Letters and Papers, Foreign and Domestic, Henry VIII, Volume 11, July-December 1536. Originally published by Her Majesty's Stationery Office, London, 1888.
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September 1536, 1-10
|386. Richard Ryche to Cromwell.|
I am informed by the suffragan of Bedford that the dean of Sudbury
College is departed. (fn. 1) The suffragan is an honest man, inclined to preach,
and has little promotion. The profits are only 10l. yearly, with meat and
drink for two servants. I beg your aid in his promotion to the vacancy, and
that you would direct your letters to my lord of London, for the archdeaconry
of Middlesex held by the late master of Sudbury. Waltedham (sic.), 1 Sept.
P. 1. Add.: My lord Privy Seal.
|387. William Whorwod to Sir Thomas Kytson.|
On the last of August I caused the escheator to sit at Wolverhampton, Staff., to find an office of lord Barnes' land for the King. Humfrey
Boughchier appeared and showed the inquest that the King was fully paid,
and my lord Privy Seal knew it; and so "the inquest had a day over to
appear there again the Monday fortnight, and to give their verdict." I
desire you to labour to my lord Privy Seal for a letter to the escheator
declaring the untruth of the said Humfrey, which would greatly further the
finding of the said office, for Boughchier boasts he will obtain my Lord's
letter to discharge the inquest. Dunsley, in the parish Kynfare, 1 Sept.
P. 1. Add. Endd: "A letter from the King's solicitor the (sic) Sir Thomas Kitson, knight."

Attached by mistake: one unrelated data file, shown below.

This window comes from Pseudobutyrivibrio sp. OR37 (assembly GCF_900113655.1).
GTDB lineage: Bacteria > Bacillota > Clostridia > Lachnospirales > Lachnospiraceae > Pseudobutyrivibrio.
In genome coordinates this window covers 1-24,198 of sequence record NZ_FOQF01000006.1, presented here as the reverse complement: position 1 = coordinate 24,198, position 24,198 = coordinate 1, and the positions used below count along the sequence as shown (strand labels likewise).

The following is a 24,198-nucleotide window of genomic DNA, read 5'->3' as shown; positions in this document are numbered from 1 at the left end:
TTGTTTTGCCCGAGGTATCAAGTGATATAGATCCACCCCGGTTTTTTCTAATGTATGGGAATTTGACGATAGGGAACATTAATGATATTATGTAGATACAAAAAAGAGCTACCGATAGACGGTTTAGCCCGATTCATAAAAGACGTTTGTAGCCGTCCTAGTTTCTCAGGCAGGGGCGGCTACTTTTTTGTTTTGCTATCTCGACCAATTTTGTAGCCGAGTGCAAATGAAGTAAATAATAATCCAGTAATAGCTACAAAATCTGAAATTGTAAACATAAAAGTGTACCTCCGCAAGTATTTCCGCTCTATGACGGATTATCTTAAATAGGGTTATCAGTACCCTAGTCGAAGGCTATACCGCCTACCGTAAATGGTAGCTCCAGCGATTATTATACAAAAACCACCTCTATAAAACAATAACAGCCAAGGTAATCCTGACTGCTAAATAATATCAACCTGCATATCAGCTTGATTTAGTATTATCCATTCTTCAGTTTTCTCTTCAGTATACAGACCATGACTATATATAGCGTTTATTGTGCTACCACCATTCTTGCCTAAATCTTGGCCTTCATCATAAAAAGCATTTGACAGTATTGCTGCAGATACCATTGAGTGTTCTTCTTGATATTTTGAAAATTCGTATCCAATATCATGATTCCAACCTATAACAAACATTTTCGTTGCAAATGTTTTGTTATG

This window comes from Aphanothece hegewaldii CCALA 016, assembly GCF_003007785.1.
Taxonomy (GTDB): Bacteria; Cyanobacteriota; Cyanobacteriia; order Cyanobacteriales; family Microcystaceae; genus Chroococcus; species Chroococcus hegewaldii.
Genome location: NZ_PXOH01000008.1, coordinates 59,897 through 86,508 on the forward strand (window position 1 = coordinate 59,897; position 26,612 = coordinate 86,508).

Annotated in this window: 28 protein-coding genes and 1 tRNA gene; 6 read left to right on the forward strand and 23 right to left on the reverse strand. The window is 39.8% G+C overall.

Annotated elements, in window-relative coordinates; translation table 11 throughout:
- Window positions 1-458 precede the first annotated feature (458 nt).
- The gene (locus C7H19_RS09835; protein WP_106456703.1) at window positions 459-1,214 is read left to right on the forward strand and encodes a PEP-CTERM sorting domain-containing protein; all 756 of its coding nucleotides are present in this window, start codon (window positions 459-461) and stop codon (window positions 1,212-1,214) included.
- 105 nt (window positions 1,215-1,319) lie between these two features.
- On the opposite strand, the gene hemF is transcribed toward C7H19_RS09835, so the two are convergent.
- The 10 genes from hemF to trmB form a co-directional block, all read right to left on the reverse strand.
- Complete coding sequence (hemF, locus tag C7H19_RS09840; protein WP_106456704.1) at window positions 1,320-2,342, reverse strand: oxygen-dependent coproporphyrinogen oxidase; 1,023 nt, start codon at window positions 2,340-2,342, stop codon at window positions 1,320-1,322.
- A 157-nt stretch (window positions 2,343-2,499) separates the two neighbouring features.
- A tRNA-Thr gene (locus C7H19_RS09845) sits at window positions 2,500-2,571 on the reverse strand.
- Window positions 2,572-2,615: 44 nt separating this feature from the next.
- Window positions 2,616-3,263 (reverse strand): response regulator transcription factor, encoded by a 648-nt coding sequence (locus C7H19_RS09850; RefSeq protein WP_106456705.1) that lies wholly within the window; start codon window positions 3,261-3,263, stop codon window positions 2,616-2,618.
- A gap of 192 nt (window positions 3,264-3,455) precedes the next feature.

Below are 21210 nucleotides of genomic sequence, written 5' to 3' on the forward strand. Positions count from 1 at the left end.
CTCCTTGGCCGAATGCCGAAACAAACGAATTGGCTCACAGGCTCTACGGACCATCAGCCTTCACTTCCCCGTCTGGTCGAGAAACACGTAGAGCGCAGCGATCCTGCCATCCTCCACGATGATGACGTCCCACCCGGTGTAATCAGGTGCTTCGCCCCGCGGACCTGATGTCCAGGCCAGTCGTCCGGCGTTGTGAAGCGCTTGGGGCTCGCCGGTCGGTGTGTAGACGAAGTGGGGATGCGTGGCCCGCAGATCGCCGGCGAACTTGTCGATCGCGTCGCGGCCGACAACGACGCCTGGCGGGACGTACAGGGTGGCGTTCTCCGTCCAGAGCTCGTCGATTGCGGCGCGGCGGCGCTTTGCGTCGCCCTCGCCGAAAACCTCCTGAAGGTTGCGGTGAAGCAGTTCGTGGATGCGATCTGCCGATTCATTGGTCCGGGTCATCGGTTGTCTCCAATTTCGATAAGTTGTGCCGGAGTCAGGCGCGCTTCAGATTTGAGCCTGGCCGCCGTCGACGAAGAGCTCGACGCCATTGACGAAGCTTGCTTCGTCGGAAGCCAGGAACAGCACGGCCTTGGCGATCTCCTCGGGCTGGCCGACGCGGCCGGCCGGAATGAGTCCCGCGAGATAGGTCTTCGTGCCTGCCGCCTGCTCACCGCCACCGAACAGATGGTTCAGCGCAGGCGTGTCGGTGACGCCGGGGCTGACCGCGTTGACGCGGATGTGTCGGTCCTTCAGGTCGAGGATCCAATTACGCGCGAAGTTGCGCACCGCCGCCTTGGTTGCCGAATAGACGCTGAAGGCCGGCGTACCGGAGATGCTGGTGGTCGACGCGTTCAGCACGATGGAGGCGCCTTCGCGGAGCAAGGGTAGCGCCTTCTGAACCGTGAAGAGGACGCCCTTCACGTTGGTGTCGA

Corpus Reform., III. 144.
|388. John Frederic Duke of Saxony to Henry VIII.|
|Reminds the King of the embassy he sent to the Duke and his confederates last winter, when the bishop of Hereford explained to them the decision come to in England touching the Pope's power, and exhorted them never to acknowledge his authority. He afterwards treated with them apart on three points, viz.:—1, that if the Pope should summon a Council they would not consent to it without the King's approval; 2, that they would reserve a place for him in their league; 3, and send an honorable embassy to England. Whereupon certain articles were agreed upon at Smalkalde, and the bishop of Hereford, who was present at the diet of Frankfort, has doubtless informed the King of their feeling towards him. Expects Henry has also received their letters from Nauburg, 5 June, desiring to know what his inclination was after reading the articles of doctrine agreed upon at Wittenberg. Is impelled to write now, however, as the Pope has promised the Emperor a General Council, and has published the indiction at Rome. Therefore, although that resolution was extracted from the articles of Smalkalde, and has not yet been concluded, if we knew your Majesty to be so devoted to the doctrine which we profess as the bishop reported, we would take counsel together on the intimation of this Council, in harmony with the articles drawn up at Smalkalde. We desire therefore to know your pleasure about it.|
Would have sent the embassy sooner, but they have not yet received
the answers of all the confederates to the resolution taken at Frankfort.
1 Sept. 1536.
|389. Chapuys to Charles V.|